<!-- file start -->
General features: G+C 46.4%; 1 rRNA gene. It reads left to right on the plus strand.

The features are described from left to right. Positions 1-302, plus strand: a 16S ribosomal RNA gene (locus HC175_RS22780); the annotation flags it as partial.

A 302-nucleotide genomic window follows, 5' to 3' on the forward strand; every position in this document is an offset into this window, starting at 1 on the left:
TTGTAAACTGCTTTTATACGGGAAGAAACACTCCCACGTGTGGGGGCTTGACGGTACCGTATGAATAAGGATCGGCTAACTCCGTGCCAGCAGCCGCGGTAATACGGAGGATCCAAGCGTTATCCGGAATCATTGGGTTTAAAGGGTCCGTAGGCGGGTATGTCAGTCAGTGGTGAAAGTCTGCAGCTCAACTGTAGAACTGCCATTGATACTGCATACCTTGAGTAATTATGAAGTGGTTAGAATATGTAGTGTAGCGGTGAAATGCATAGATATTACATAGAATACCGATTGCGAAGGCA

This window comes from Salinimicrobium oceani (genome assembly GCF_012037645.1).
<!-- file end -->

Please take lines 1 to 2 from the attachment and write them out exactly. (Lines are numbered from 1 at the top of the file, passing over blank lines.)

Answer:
General features: G+C 46.4%; 1 rRNA gene. It reads left to right on the plus strand.

The features are described from left to right. Positions 1-302, plus strand: a 16S ribosomal RNA gene (locus HC175_RS22780); the annotation flags it as partial.